Wednesday, April 20, 2016

Celebrating The Revolutionary Spirit

Our only hope today lies in our ability to recapture the revolutionary spirit and go out into a sometimes hostile world declaring eternal hostility to poverty, racism, and militarism.
Martin Luther King, April 4, 1967

Last week, we road-tripped to Ithaca, New York to celebrate the life of Teresa Jane Shaughnessy Grady, the grandmother of our dear friend Cait De Mott Grady, a fellow Cecil Ave transplant. Here's an excerpt from Cait's eulogy, read with her 13 cousins gathered behind her:
My grandma who found cracks in empire and planted seeds in the rich and fertile soil that’s there. My grandma knew in her gut, in her bones, in her heart, in her spirit, that it is imperative that each of us say something, do something, speak from our specific position within the interlocking systems of oppression — patriarchy, white supremacy, capitalism, racism, militarism, materialism — systems that work to strip us all of our humanity. And that this sacred work starts with relationships.

Teresa (left), and her husband John, were part of a radical group of activists who creatively resisted war and the skyrocketing growth of the military-industrial-complex in the United States. They were both arrested many times during their well-orchestrated nonviolent protests. This faith-based activism has been passed down to their five children and many grandchildren: Cait's Aunt Mary Ann was released from prison just a few weeks ago for her ongoing involvement with "The Hancock 17," a group actively resisting the U.S. drone assassination program since 2010. According to recently leaked military documents, the Drone Papers, Washington’s use of drones for the last 14-year in a “high-value targeting campaign” has been based on faulty intelligence. In Afghanistan, 90% of those killed were not “intended targets.” This remote-control killing has exacerbated “the very threat the U.S. is seeking to confront.”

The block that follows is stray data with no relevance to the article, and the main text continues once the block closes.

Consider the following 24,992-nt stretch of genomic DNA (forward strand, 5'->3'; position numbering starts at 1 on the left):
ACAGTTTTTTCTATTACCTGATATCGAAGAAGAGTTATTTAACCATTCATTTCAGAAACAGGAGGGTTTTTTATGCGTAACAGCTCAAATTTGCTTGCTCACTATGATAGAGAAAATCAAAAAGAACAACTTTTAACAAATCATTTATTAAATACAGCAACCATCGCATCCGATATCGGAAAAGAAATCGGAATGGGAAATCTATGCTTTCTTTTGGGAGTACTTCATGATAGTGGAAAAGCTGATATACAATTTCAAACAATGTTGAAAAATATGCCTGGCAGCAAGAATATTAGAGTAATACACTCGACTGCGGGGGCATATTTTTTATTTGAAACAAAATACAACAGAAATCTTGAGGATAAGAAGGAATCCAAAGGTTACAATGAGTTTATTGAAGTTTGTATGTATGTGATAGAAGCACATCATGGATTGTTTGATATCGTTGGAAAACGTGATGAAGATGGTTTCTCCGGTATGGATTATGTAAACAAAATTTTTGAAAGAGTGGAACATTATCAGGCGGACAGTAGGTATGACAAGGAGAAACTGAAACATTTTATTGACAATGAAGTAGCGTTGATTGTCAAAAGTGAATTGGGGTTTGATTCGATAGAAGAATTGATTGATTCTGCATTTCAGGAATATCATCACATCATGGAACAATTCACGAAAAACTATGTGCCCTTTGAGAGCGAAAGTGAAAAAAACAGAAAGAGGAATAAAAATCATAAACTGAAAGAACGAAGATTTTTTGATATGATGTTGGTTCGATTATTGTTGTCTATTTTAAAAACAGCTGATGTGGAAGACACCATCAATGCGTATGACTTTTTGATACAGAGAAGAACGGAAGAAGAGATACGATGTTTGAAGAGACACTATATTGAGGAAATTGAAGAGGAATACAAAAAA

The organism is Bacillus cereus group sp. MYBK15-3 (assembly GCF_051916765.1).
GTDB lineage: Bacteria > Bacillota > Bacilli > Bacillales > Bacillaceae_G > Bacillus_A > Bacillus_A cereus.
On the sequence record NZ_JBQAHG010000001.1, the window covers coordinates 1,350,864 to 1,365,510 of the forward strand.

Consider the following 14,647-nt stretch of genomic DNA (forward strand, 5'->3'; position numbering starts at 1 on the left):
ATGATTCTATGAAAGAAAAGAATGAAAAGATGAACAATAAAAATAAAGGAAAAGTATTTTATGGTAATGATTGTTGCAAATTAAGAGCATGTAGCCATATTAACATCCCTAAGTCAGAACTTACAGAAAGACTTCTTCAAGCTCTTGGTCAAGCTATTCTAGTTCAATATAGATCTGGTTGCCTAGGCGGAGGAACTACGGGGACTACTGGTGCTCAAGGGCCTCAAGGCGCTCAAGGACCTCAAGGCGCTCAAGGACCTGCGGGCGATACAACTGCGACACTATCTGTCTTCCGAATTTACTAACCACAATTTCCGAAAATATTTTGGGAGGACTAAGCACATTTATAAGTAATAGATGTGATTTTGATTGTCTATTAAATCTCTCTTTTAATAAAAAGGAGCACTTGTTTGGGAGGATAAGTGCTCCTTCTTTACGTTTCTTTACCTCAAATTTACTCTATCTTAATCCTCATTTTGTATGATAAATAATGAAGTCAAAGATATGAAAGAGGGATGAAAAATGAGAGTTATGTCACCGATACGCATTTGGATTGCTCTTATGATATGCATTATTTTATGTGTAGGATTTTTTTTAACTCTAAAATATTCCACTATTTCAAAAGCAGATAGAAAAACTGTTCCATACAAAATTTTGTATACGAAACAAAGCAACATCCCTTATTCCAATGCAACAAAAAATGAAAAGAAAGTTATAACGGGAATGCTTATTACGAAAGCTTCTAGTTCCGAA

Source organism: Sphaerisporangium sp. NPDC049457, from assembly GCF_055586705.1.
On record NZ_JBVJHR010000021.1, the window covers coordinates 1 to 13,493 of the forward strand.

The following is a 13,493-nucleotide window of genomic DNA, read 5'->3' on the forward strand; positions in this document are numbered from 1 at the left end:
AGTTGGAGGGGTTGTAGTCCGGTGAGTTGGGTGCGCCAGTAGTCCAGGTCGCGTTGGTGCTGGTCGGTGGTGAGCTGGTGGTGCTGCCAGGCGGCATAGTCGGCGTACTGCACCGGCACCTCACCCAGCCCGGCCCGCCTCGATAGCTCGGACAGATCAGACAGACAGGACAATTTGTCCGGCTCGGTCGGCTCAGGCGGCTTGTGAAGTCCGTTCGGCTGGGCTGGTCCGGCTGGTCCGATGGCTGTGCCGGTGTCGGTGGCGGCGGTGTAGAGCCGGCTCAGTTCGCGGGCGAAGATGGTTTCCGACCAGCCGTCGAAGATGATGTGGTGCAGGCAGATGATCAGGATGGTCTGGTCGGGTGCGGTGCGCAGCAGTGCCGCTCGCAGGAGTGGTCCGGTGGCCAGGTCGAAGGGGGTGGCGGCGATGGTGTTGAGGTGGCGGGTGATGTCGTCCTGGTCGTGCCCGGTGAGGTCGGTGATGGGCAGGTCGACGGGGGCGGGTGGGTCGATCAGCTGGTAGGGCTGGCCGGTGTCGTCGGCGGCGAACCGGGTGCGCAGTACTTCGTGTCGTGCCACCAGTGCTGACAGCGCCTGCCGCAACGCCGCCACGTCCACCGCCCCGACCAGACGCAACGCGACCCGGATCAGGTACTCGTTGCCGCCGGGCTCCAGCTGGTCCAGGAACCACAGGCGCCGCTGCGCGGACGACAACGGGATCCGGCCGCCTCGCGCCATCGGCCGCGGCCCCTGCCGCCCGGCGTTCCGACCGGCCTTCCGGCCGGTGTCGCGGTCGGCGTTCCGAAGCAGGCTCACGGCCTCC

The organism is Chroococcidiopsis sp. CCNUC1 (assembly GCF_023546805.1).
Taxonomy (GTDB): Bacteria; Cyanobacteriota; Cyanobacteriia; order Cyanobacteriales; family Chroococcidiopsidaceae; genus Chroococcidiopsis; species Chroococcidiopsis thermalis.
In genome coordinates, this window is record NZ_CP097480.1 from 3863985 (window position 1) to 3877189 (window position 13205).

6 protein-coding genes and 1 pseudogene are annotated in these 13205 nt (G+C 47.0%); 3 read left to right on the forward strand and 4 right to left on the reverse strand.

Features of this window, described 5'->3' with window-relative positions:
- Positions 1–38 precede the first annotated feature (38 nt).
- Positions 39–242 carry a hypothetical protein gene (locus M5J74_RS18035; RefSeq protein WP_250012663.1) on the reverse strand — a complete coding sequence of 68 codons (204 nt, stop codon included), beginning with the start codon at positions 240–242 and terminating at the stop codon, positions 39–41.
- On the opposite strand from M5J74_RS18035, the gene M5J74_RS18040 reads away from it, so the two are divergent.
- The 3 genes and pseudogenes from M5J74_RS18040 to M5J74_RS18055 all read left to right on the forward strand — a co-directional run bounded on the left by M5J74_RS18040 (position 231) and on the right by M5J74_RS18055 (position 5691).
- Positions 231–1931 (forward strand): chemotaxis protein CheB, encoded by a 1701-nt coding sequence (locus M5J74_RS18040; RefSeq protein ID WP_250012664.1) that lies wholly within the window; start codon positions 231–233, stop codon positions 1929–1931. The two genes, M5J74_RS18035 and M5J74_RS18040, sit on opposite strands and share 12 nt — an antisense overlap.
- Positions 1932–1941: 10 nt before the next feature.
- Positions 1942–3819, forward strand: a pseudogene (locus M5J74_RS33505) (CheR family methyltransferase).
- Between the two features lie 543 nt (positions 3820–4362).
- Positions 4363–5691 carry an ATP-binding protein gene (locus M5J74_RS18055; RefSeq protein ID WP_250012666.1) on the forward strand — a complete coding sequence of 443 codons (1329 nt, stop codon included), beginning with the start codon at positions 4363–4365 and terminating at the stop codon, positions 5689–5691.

The memorial service for Teresa was held in this Catholic Church in Downtown Ithaca...

…followed by a "green burial" at a cemetery plot in the hills about 20 miles away from town. Teresa was not embalmed, on dry ice for 60 hours, buried in a small pine casket built by a couple of her grandchildren.

We spent a little time at the log cabin that Cait grew up in...

…and took in some of the beauty of Nature all around us.

We took the Canadian cut-through to save time!

Meanwhile, back in Detroit, the land kitty-corner from St. Peter's is where the old Tigers Stadium sat for decades. The stadium was removed and it has been a field open to the public since. In the never-exhausted drive for development, the city sold the land for $1 to a group that will partner with the Police Athletic League to create an artificial turf field, residential lofts and commercial storefront.

Spring is definitely here. And the pheasants know it!

Water shut-offs and foreclosures continue…

…and medical marijuana shops are popping up all over our neighborhood.

We went for a run on Belle Isle, the island in the middle of the Detroit River separating the city from Canada:


  1. "My Illustrated Life" by Tommy Airey. Love all the pics especially the last one of the hawt chick in the orange shorts! (Is that PC?) Now you just need to get a selfie stick. LOL Love you both!

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